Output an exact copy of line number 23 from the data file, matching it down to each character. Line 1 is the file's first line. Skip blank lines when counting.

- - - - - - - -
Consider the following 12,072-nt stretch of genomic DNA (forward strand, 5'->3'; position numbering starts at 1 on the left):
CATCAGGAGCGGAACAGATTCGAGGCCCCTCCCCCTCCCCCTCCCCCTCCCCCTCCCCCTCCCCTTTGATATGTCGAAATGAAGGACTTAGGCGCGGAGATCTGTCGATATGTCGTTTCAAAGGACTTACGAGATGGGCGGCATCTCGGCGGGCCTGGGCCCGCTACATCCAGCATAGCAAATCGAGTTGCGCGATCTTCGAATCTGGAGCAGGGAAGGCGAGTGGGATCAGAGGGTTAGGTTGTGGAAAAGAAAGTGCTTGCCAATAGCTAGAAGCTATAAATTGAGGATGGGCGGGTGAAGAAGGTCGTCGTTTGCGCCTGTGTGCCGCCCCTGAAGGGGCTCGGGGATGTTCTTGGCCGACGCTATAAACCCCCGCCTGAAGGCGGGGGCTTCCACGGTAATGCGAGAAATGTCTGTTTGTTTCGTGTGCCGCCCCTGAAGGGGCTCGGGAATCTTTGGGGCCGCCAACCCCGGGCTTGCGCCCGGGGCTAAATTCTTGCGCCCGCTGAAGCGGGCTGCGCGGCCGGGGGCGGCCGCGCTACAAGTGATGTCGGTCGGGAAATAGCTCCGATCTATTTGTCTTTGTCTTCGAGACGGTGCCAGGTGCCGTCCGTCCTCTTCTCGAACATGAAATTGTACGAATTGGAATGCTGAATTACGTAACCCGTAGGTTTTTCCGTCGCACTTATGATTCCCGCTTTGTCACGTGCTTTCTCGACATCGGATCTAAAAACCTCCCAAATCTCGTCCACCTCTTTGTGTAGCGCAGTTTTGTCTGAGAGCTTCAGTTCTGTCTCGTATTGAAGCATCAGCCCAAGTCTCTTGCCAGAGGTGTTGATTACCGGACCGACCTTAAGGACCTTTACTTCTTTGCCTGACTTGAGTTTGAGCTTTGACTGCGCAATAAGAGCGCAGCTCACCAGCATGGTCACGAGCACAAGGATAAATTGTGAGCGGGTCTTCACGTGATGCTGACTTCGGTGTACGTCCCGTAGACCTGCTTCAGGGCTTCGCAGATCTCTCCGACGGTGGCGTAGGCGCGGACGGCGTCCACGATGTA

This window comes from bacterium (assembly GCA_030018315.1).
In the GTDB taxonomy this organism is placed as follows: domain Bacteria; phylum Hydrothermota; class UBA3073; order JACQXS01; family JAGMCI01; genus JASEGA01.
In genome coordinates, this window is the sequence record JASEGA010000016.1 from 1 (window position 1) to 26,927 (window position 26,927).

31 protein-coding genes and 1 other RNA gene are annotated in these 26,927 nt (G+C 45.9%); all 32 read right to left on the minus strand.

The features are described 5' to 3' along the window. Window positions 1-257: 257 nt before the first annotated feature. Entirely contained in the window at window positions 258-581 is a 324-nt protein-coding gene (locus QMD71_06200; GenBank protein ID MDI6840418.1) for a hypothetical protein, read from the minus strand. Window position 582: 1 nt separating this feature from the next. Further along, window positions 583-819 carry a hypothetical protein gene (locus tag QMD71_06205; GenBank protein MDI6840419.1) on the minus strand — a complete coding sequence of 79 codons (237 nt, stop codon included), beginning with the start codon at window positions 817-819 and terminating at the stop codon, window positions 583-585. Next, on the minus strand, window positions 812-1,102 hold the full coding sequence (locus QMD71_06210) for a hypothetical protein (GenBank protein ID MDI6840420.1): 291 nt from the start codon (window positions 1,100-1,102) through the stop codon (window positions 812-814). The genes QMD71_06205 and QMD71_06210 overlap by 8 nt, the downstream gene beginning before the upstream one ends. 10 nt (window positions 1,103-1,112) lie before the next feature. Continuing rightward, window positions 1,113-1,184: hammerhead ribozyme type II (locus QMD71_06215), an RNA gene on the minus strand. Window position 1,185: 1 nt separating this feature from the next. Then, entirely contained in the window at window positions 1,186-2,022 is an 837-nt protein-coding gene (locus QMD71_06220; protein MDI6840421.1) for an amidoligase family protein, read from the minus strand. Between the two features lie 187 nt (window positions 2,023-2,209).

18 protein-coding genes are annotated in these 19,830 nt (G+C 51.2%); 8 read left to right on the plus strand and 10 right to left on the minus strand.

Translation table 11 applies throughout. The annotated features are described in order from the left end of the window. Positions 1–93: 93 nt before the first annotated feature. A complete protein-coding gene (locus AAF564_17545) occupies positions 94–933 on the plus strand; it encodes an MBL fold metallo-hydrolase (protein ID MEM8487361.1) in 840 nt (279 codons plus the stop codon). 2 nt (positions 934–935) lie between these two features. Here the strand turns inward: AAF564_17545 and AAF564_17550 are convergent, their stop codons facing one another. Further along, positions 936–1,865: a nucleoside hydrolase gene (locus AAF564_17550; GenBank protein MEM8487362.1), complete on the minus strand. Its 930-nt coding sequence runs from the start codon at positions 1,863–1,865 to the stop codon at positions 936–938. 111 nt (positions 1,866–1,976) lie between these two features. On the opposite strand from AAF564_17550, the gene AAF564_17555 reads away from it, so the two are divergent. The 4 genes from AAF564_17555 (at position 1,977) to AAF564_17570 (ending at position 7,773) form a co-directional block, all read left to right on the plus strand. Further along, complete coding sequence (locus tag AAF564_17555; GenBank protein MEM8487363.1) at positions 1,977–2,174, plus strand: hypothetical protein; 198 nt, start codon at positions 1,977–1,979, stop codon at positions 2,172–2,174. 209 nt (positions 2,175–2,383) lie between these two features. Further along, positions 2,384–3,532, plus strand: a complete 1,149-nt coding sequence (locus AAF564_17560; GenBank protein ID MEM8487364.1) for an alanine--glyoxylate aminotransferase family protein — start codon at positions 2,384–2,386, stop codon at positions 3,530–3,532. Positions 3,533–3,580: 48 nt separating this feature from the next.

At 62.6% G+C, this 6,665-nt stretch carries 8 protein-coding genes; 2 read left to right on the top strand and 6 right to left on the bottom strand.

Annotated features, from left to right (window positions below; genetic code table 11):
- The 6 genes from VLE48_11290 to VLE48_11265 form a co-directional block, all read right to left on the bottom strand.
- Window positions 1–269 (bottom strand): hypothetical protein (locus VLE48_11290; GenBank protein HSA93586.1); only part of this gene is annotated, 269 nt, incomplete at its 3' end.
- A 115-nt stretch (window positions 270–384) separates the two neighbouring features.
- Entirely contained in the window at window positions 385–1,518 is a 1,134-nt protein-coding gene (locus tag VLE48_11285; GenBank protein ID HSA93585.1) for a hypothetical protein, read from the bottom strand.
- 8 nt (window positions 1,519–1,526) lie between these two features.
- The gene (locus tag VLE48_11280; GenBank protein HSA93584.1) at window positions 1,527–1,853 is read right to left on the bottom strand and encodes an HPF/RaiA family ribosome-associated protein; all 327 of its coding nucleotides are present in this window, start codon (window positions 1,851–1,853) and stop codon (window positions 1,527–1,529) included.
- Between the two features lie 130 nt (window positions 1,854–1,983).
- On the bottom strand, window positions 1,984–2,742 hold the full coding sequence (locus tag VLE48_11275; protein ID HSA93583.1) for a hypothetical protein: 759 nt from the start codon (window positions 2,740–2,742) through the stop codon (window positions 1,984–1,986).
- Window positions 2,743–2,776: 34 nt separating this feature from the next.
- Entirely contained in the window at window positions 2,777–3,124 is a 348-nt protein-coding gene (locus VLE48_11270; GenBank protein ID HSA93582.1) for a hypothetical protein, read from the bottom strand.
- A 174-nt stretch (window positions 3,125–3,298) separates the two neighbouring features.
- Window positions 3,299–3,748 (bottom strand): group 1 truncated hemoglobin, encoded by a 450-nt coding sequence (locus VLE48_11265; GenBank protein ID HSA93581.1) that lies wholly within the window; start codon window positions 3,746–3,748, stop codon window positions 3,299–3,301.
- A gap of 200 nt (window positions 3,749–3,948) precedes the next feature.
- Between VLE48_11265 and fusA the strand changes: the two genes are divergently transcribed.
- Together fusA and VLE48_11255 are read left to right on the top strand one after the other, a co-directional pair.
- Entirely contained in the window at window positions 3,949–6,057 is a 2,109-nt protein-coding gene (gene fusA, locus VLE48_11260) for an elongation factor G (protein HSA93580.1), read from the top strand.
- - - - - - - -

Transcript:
- Window positions 3,299–3,748 (bottom strand): group 1 truncated hemoglobin, encoded by a 450-nt coding sequence (locus VLE48_11265; GenBank protein ID HSA93581.1) that lies wholly within the window; start codon window positions 3,746–3,748, stop codon window positions 3,299–3,301.